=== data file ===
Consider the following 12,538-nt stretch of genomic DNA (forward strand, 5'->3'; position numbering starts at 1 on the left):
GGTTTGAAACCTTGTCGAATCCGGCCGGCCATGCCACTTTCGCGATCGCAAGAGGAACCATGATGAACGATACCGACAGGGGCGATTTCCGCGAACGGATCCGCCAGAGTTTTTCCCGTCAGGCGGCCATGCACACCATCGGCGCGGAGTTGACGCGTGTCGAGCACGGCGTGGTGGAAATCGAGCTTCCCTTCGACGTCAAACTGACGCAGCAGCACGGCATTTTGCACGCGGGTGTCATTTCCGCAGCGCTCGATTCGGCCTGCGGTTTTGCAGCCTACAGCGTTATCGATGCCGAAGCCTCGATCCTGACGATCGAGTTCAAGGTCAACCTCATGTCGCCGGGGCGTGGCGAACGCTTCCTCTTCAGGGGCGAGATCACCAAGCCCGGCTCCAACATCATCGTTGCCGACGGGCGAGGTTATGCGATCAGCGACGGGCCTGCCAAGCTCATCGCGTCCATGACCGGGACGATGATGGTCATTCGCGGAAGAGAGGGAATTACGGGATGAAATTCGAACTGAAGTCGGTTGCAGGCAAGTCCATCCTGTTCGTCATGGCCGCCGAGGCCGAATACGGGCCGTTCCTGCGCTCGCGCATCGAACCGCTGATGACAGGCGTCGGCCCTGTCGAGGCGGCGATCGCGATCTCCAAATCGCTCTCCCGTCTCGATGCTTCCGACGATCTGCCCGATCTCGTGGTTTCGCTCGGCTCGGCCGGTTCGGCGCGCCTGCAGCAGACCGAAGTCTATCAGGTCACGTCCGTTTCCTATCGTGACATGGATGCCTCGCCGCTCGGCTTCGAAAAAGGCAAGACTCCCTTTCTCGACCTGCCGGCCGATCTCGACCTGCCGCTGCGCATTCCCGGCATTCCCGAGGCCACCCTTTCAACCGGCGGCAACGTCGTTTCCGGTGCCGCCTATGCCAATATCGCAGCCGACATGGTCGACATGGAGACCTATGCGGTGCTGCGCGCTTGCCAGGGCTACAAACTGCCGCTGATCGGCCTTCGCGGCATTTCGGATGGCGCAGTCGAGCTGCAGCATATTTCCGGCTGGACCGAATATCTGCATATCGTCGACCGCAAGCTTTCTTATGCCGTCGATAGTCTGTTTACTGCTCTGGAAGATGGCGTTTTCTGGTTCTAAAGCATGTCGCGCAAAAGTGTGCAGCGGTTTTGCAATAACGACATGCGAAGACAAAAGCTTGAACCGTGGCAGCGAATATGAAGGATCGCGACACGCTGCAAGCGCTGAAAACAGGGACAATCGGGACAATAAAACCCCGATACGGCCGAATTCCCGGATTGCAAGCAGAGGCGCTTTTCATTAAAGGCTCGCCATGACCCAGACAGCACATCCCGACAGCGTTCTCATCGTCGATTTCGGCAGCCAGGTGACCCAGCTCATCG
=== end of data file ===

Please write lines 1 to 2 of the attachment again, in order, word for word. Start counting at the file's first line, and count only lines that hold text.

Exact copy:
Consider the following 12,538-nt stretch of genomic DNA (forward strand, 5'->3'; position numbering starts at 1 on the left):
GGTTTGAAACCTTGTCGAATCCGGCCGGCCATGCCACTTTCGCGATCGCAAGAGGAACCATGATGAACGATACCGACAGGGGCGATTTCCGCGAACGGATCCGCCAGAGTTTTTCCCGTCAGGCGGCCATGCACACCATCGGCGCGGAGTTGACGCGTGTCGAGCACGGCGTGGTGGAAATCGAGCTTCCCTTCGACGTCAAACTGACGCAGCAGCACGGCATTTTGCACGCGGGTGTCATTTCCGCAGCGCTCGATTCGGCCTGCGGTTTTGCAGCCTACAGCGTTATCGATGCCGAAGCCTCGATCCTGACGATCGAGTTCAAGGTCAACCTCATGTCGCCGGGGCGTGGCGAACGCTTCCTCTTCAGGGGCGAGATCACCAAGCCCGGCTCCAACATCATCGTTGCCGACGGGCGAGGTTATGCGATCAGCGACGGGCCTGCCAAGCTCATCGCGTCCATGACCGGGACGATGATGGTCATTCGCGGAAGAGAGGGAATTACGGGATGAAATTCGAACTGAAGTCGGTTGCAGGCAAGTCCATCCTGTTCGTCATGGCCGCCGAGGCCGAATACGGGCCGTTCCTGCGCTCGCGCATCGAACCGCTGATGACAGGCGTCGGCCCTGTCGAGGCGGCGATCGCGATCTCCAAATCGCTCTCCCGTCTCGATGCTTCCGACGATCTGCCCGATCTCGTGGTTTCGCTCGGCTCGGCCGGTTCGGCGCGCCTGCAGCAGACCGAAGTCTATCAGGTCACGTCCGTTTCCTATCGTGACATGGATGCCTCGCCGCTCGGCTTCGAAAAAGGCAAGACTCCCTTTCTCGACCTGCCGGCCGATCTCGACCTGCCGCTGCGCATTCCCGGCATTCCCGAGGCCACCCTTTCAACCGGCGGCAACGTCGTTTCCGGTGCCGCCTATGCCAATATCGCAGCCGACATGGTCGACATGGAGACCTATGCGGTGCTGCGCGCTTGCCAGGGCTACAAACTGCCGCTGATCGGCCTTCGCGGCATTTCGGATGGCGCAGTCGAGCTGCAGCATATTTCCGGCTGGACCGAATATCTGCATATCGTCGACCGCAAGCTTTCTTATGCCGTCGATAGTCTGTTTACTGCTCTGGAAGATGGCGTTTTCTGGTTCTAAAGCATGTCGCGCAAAAGTGTGCAGCGGTTTTGCAATAACGACATGCGAAGACAAAAGCTTGAACCGTGGCAGCGAATATGAAGGATCGCGACACGCTGCAAGCGCTGAAAACAGGGACAATCGGGACAATAAAACCCCGATACGGCCGAATTCCCGGATTGCAAGCAGAGGCGCTTTTCATTAAAGGCTCGCCATGACCCAGACAGCACATCCCGACAGCGTTCTCATCGTCGATTTCGGCAGCCAGGTGACCCAGCTCATCG